Special spectators at Clinton's playoff win

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Tom Miller
Saturday, October 29, 2016

CLINTON—When the Clinton High football team held Senior Night three Friday nights ago, lineman Manuel Clotaire's parents couldn't make it.

They had an issue to contend with. That issue was Hurricane Matthew.

The Clotaire parents, Frantz, a native of Haiti, and Doris, a native of Germany, live in Les Cayes, Haiti, one of the areas hit hardest three weeks ago. The Category 4 hurricane slammed Haiti with 145 mph winds, killing 546 people and injuring 438, according to the country's Directorate of Civil Protection.

The Clotaires were fortunate. Their home and ministry facilities were spared, although it was an agonizing day or two before Manny knew that for sure.

“We lost a few animals, some chickens, nothing serious,” Manny said.

So the Clotaires took a hurricane check on Senior Night.

Friday night, Manny had his own special Senior Night. Frantz and Doris were in the stands to watch their son play football for the first time. The Cougars gave them something memorable to watch, beating Arcadia 14-7 in a second-round WIAA Division 5 playoff game.

The Cougars weren't assured of a game Friday night until they won their first-round playoff game Oct. 21 against Marshall.

Manny, who speaks four languages, got up in a team meeting and told his teammates—in his fluent English—that his father and mother wouldn't get a chance to see him play unless they advanced.

Tim Pogorelski, the Cougars defensive coordinator, said the speech did the job.

“Everyone said, 'Let's win this one for Manny,'” Pogorelski said.

Pogorelski and his wife, Randi, took Manny into their home in August. Manny had first lived with Art Mueller, a Clinton veterinarian and his wife when he first came to the states before his junior season.

Mueller has done missionary work for two decades in Haiti at Frantz's technical and missionary school in Les Cayes. That connection is how Manny got interested in the United States. Manny's older brother, Daniel, also attended his senior year of high school at a school in St. Paul, Minnesota. He went to college in Minnesota, and now is working in international business in that state.

Manny wanted to come here to play football. Soccer, the main sport in Haiti, didn't cut it.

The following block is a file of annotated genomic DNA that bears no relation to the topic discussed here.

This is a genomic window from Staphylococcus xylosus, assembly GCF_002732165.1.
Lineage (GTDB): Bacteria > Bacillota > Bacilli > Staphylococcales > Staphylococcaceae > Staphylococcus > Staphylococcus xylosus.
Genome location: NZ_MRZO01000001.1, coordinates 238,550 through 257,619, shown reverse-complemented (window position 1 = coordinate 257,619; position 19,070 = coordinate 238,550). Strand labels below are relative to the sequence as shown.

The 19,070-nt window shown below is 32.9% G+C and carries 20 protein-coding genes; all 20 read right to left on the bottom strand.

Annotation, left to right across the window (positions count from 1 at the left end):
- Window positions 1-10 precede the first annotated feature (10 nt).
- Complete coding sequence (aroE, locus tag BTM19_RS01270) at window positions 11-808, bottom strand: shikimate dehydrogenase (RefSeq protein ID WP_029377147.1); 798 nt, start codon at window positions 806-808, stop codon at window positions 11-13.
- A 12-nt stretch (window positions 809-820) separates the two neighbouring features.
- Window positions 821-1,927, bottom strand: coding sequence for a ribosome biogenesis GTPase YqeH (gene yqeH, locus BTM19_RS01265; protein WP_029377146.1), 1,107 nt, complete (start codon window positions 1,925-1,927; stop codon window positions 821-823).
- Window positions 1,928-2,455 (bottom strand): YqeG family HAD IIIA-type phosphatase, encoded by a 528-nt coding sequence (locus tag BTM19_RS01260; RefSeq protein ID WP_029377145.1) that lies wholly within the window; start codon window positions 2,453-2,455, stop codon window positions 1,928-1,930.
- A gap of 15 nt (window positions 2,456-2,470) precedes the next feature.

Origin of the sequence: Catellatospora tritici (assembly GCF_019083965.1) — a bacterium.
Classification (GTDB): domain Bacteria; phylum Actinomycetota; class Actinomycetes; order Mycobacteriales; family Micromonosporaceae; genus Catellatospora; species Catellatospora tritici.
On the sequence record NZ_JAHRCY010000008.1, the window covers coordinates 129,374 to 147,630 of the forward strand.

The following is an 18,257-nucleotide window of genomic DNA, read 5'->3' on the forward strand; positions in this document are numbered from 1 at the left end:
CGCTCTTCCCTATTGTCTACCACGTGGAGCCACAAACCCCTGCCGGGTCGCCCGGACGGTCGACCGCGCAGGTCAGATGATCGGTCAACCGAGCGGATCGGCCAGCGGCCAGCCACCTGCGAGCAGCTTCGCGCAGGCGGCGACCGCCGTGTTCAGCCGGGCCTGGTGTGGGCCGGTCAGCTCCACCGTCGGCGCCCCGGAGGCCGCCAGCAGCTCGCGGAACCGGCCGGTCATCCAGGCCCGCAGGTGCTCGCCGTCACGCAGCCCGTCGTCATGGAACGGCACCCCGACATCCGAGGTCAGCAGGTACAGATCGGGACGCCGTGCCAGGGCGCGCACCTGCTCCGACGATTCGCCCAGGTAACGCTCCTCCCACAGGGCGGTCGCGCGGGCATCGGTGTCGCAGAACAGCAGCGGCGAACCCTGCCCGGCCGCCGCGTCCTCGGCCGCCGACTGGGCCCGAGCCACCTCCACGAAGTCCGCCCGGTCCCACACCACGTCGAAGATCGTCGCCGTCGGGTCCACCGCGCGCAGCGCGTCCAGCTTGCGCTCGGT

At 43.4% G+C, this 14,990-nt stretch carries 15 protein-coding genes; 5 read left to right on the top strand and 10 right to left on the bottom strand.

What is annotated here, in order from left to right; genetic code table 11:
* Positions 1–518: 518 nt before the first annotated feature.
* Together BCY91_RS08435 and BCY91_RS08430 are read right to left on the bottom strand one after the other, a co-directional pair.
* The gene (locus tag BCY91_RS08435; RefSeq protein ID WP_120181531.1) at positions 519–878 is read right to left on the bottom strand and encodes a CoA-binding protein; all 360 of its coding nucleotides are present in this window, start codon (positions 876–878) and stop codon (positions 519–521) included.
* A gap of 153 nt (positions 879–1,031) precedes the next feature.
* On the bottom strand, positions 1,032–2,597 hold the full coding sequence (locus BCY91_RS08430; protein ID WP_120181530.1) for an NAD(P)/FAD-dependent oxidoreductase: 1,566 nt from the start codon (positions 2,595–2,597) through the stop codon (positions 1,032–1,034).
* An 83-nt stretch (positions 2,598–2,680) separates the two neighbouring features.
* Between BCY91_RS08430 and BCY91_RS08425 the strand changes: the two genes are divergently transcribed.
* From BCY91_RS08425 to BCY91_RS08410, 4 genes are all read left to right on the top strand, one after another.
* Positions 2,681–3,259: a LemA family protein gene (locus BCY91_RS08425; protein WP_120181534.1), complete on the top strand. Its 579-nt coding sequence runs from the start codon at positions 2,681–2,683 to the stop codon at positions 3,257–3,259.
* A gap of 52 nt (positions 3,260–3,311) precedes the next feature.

“I was a real physical kid,” Manny said. “I'd always get in trouble for that.”

But that works just fine on the football field.

“I don't think he knows how strong he is,” Pogorelski said of the 240-pound Clotaire. “He has tree trunks for legs.

“Against Marshall, he did a Reggie White move on their center,” Pogorelski said. “Their kid weighs 315 pounds. Manny got underneath him and threw the kid on his back.”

While Clotaire has adapted to the upper Midwest, the Pogorelskis also are on a learning cycle. Randi could not have children due to a bout with cancer, so having an 18-year-old in the house is something new.

“I ask my friends how they ever had a kid,” Pogorelski says with a laugh. “And if they had one, how did they have two?”

But the Haiti native has melted into the household.

Pogorelski mentions how Manny will be watching something on TV in the next room and start laughing.

“Then I have to laugh,” Pogorelski said. “He has the best laugh. He lights up the whole place.”

Pogorelski is the Clinton Chamber of Commerce president and owns Boxcars Pub and Grub downtown.

“All the women there love him,” Pogorelski said.

And Manny's love—football—has turned out well for him. He also competes in the shot put in the spring track and field season.

“Oh, I love that,” Manny said. “But it's a little chilly, though.”

He would love to play football at some level in college. He is not a citizen, however, which makes that move difficult. Pogorelski is working on that situation.

Manny likely will return to Haiti next summer. He loves raising animals and would like to go to a technical school and learn a trade.

His older brother joined Frantz and Doris to watch Clinton's victory Friday night. Manny's parents return to Haiti on Monday.

Manny will remain. He still has some football to play.

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